Our own Heather Reed, amateur skincare aficionado and organic product expert, dealt with stretch marks when she was a teenager and was fully prepared to get them during pregnancy too. But she slathered herself in Zoe Organics products and came out on the other side of her pregnancies stretch mark free. She particularly loves the Body Butter. 

4. Melasma

Have you noticed blotchy, brown patches on your face? You may have melasma, also known as the “pregnancy mask.” We consulted with Deborah Spalla, a certified expert in the Obagi medical line and founder of Skin Deep, on this to get her take. Melasma is usually the result of hormonal changes that amount to hyperpigmentation. You know that look you get when you tan unevenly? Yeah, it looks like that, and Deborah says it “can show up anywhere on the face — across the forehead, upper lip, cheeks…”

Sometimes, Deborah adds, melasma can clear up on its own after pregnancy, but sometimes you need to take some measures to fix it. Since you can’t use hydroquinone while you’re pregnant (or nursing), she recommends using sunscreen (for prevention) and antioxidants. They’ll protect your skin from harmful UV radiation (yes, sun exposure can make melasma worse) and can therefore prevent dark spots from, well, getting darker. Professional exfoliation, like microdermabrasion and dermaplaning, can also help. 

A note on exfoliation during pregnancy from the Skin Sisters:

“Exfoliation is safe during pregnancy, but it does not prevent melasma. Instead, it gently removes dead skin cells to promote healthy skin cell turnover. This results in glowing skin, but does not affect melanocytes (the cells that produce pigment in melasma). Both dermaplaning and microdermabrasion should be done by a professional, especially during pregnancy.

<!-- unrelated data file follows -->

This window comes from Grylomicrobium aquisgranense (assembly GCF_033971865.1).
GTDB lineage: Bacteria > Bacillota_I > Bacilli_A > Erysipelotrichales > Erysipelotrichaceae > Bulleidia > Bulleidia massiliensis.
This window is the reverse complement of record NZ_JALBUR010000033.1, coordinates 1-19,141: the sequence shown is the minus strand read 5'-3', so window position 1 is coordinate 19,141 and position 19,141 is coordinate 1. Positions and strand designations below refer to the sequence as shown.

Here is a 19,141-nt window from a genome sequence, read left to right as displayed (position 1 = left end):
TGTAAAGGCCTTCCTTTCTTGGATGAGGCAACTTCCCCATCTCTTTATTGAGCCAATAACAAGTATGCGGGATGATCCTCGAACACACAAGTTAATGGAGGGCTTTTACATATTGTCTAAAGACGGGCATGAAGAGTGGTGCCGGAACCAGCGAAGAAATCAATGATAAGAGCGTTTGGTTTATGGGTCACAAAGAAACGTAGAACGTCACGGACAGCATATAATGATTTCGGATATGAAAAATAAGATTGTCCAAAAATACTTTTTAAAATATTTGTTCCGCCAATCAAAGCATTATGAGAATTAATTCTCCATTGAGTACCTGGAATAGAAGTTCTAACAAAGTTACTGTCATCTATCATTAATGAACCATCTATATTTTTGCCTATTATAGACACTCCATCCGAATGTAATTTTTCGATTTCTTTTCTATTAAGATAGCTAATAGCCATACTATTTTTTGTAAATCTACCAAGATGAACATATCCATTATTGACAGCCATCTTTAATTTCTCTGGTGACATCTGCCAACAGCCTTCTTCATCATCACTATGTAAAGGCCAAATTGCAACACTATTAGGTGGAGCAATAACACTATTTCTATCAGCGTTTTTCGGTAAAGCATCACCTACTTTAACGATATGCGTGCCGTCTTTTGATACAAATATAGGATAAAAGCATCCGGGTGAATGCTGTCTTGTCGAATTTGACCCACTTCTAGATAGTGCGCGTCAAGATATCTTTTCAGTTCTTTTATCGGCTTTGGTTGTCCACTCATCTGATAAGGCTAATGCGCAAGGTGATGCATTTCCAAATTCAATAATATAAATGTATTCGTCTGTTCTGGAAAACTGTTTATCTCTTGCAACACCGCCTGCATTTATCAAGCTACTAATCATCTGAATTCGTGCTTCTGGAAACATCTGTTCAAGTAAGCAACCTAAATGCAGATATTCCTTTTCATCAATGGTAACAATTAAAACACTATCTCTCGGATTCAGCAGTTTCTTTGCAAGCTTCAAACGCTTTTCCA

Dermaplaning is a professional exfoliating treatment that removes dead skin and peach fuzz by way of scraping your skin with a surgical scalpel. In other words, dermaplaning = shaving your face for overall smoother and clearer skin. 

Microdermabrasion is a non-invasive procedure that uses tiny crystals or other exfoliating surfaces to remove superficial layers of dead skin cells. This process tricks the body into replacing the lost skin cells with new ones, resulting in clearer, softer skin and more elasticity. “

5. Changing moles

Many women see new and changing moles during pregnancy, which is often due to fluctuating hormones. But still… don’t dismiss it. The Skin Sisters recommend having your dermatologist check any moles and make sure they’re (still) benign. And use sunscreen.

This of course applies to everyone, but Spalla says that using sunscreen will also help prevent issues like melasma and slow the skin’s aging process. She recommends using SPF between 30-50 UVA/UVB. According to her and the Skin Sisters, sunscreens with zinc oxide or titanium dioxide offer the best protection

6. Spider and Varicose Veins

According to ACOG.org, “The weight and pressure of your uterus can decrease blood flow from your lower body and cause the veins in your legs to become swollen, sore, and blue. These are called varicose veins.”

Though you can’t prevent varicose veins, there are measures you can take to alleviate them: 

  • Move around often — especially if you work in a job where you stand or sit for long periods.
  • Avoid sitting with your legs crossed.
  • Put your feet up! 
  • Exercise regularly. 
  • Wear support hose — your OB may even be able to prescribe you a heavy-duty pair (!).
  • Drink a lot of water, and eat fiber-rich foods.

Now that we’ve covered the most common pregnancy-related skincare issues, let’s figure out what beauty ingredients you should avoid during pregnancy.